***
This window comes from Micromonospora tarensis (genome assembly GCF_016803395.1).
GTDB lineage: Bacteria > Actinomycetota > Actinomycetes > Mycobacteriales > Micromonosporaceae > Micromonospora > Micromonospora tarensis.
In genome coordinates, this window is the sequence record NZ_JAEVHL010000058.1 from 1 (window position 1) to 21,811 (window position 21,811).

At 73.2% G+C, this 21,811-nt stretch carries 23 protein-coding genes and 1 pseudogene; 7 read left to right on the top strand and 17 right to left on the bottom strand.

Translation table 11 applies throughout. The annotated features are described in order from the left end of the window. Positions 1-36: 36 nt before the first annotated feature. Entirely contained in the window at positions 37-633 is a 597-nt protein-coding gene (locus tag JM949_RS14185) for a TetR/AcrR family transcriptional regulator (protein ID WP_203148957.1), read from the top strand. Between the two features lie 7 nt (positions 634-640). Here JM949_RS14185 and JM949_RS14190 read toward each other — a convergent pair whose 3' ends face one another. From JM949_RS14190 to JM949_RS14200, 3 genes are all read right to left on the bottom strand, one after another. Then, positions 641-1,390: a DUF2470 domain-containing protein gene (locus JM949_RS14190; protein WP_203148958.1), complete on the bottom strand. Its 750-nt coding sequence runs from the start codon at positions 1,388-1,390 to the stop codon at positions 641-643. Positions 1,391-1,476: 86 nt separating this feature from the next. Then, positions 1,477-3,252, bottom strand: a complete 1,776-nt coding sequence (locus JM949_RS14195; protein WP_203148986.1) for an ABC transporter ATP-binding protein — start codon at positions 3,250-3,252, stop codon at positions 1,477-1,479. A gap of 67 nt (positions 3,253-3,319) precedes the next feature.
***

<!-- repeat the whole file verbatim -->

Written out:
This window comes from Micromonospora tarensis (genome assembly GCF_016803395.1).
GTDB lineage: Bacteria > Actinomycetota > Actinomycetes > Mycobacteriales > Micromonosporaceae > Micromonospora > Micromonospora tarensis.
In genome coordinates, this window is the sequence record NZ_JAEVHL010000058.1 from 1 (window position 1) to 21,811 (window position 21,811).

At 73.2% G+C, this 21,811-nt stretch carries 23 protein-coding genes and 1 pseudogene; 7 read left to right on the top strand and 17 right to left on the bottom strand.

Translation table 11 applies throughout. The annotated features are described in order from the left end of the window. Positions 1-36: 36 nt before the first annotated feature. Entirely contained in the window at positions 37-633 is a 597-nt protein-coding gene (locus tag JM949_RS14185) for a TetR/AcrR family transcriptional regulator (protein ID WP_203148957.1), read from the top strand. Between the two features lie 7 nt (positions 634-640). Here JM949_RS14185 and JM949_RS14190 read toward each other — a convergent pair whose 3' ends face one another. From JM949_RS14190 to JM949_RS14200, 3 genes are all read right to left on the bottom strand, one after another. Then, positions 641-1,390: a DUF2470 domain-containing protein gene (locus JM949_RS14190; protein WP_203148958.1), complete on the bottom strand. Its 750-nt coding sequence runs from the start codon at positions 1,388-1,390 to the stop codon at positions 641-643. Positions 1,391-1,476: 86 nt separating this feature from the next. Then, positions 1,477-3,252, bottom strand: a complete 1,776-nt coding sequence (locus JM949_RS14195; protein WP_203148986.1) for an ABC transporter ATP-binding protein — start codon at positions 3,250-3,252, stop codon at positions 1,477-1,479. A gap of 67 nt (positions 3,253-3,319) precedes the next feature.